Greg Fox is a political reporter and anchor at WESH 2 News in Central Florida. He’s covered politics since 1988, and currently covers government in Orlando and Orange County.

By Jason Parsley

Greg Fox1Greg Fox is an award-winning reporter, including a 2012 Emmy award from the National Academy of Television Arts & Sciences (Suncoast Chapter) for a series of investigative reports on red-light cameras; an Emmy for his reporting on oppressive political and social conditions in Cuba; and a two-time winner of the Walter Cronkite Award for Excellence in Television Political Journalism.

Most recently, he won SPJ South Florida’s First Amendment Foundation Freedom of Information Award for his series on TextGate. The judges had this to say about the series:

TextGate is a good example of how news organizations need to both protect Open Record Laws and at the same time use FOIA to create compelling stories. The storyline was interesting, but the underlying issue of records being destroyed and how the news organization is responding is what really made this a winning entry.

But Fox may be best known for his “Truth Tests,” which analyze the truthfulness of facts presented in political commercials. A judge once said of the series: “’Truth Tests’ series should be sent out to every station as a model.”

Fox was born in Absecon, N.J., and graduated from High Point University in North Carolina with a bachelors degree in journalism and English. He also was a varsity tennis player for the Panthers.

Fox also serves on several nonprofit boards including the board of directors for Morningstar School Orlando, for special needs children; The executive advisory board of the Central Florida Council, Boy Scouts of America; (Assistant Scoutmaster- Troop 849/Altamonte Springs); and board Of directors, Smile For A Lifetime (Longwood, Florida- providing free orthodontia for low income families).

Follow Greg on Twitter.

Greg Fox3_David Gregory

SPJ South Florida: Can you tell us about your award winning series TextGate and where it stands now?

Greg Fox: TextGate evolved from an investigation of how commissioners in Orange County voted on a proposal that would have put a referendum on the Nov. ballot to mandate earned sick pay for workers at all private businesses in Orange County.  We requested emails and text messages and discovered that the four commissioners who voted to reject the measure were texting before and during the public hearing with lobbyists for Disney, Universal, SeaWorld and Darden restaurants who opposed the measure.  They then deleted those texts (public records). A lawsuit is still pending from the citizens group who brought the measure, against the county, for alleged sunshine law violations.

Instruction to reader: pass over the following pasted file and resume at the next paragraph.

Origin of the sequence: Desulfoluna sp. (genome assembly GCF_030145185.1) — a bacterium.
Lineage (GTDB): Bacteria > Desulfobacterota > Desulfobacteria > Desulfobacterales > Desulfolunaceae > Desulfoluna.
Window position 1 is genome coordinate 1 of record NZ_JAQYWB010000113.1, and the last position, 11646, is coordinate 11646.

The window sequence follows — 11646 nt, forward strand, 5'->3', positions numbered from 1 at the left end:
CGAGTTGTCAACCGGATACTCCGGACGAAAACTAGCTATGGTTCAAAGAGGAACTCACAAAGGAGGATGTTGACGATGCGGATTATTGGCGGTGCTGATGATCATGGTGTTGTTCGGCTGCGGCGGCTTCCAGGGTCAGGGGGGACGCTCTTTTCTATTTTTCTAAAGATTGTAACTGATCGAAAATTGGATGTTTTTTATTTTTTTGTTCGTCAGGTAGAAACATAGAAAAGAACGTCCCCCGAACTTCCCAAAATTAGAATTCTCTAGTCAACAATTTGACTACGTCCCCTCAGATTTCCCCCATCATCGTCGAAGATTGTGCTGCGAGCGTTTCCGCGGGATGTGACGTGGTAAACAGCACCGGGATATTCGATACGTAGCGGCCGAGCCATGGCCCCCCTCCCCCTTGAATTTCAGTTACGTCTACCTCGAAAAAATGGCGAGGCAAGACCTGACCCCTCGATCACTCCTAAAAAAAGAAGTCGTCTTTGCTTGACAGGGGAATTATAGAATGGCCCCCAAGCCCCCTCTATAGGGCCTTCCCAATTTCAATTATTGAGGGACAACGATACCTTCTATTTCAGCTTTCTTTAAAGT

A criminal investigation was launched in January and last month (Aug. 28), the state attorney found that commissioners violated the law by destroying public records, and fined the mayor and four present and former commissioners $500 each.The state found NO violations of the state open meetings law.

Any other thoughts on public records, open government or the public’s right to know? 

This should be a wake-up call to every city and county government to begin installing software to collect and provide text messages on official business, just as they have for years with email. Orange County has since installed such programs for less than $100,000.

A judge once said your “Truth Tests” series “should be sent out to every station as a model.” Can you tell us about that series?

“The Truth Test” was “born” in August 2002 when then Attorney-General candidate Charlie Crist was running against current Orlando Mayor (and at the time, state lawmaker Buddy Dyer).  Democrats hoping to support Dyer had placed a billboard in Orlando that claimed, among other things, Charlie Crist had flunked the Florida Bar exam several times.  My news director at the time said we should “put those claims to the test.”  So our first “Truth Test” was actually NOT a review of a TV political commercial, but rather, a check of the claims in the billboard.

Since that time we have done roughly 15 to 25 “Truth Tests” of political ads each election cycle and will continue to do them.  It’s hard work.  The people who zing the politicians in those ads are just vague enough to make us really work to substantiate or obliterate the claims that are made.  Most of it is murky, gray territory with actually few claims in any one ad being outright lies. Usually there is a careful, unscrupulous blending of fact, fiction and deception.   It takes me about 6 hours to research each ad, and another couple of hours to write. Then we shoot the segments (about three to four minutes in length… which is long in TV terms) as a single “stand-up” where I literally read through the entire script on camera. They are some of the highest-rated segments we have aired, on any topic, and the audience loves them.

Greg Fox2 Dem Nat Conv 2012

What’s a misconception about your job?

I think people believe, possibly because we live in an age of 24/7 news cycles, that reporters are constantly here at work.  Don’t get me wrong… Nine- to 12-hour days are not unusual, but I get calls from some of my contacts in the middle of the night on stuff that, trust me, can wait until I have had my first cup of coffee.

Another misconception is that I am working on politics all the time.  Actually, I cover Orlando and Orange County government, the Expressway Authority, the Orlando International Airport and occasionally tourism (our number one industry).  Most days I am NOT working on political stories, but I do my best to stay tuned-in to the developing politics of the moment and we are already planning how we can cover the 2014 Governor’s race.

What’s one part of your job that most folks don’t realize you do?

They would probably find it hard to believe that I can shoot and edit.  Really!  That’s not me boasting.  The reality is, my away-from-work hobby is videography.  I have been the official “videographer” for Drama and Chorus events the past six and a half years at Lake Brantley High School in Altamonte Springs (as my three sons attended classes there).  That involves a lot of multi-camera shoots, and hours of editing, which has made me a better writer.  As I visualize a story and get a better understanding of the work my partners in videography do here at WESH, it makes the words flow more freely onto the page.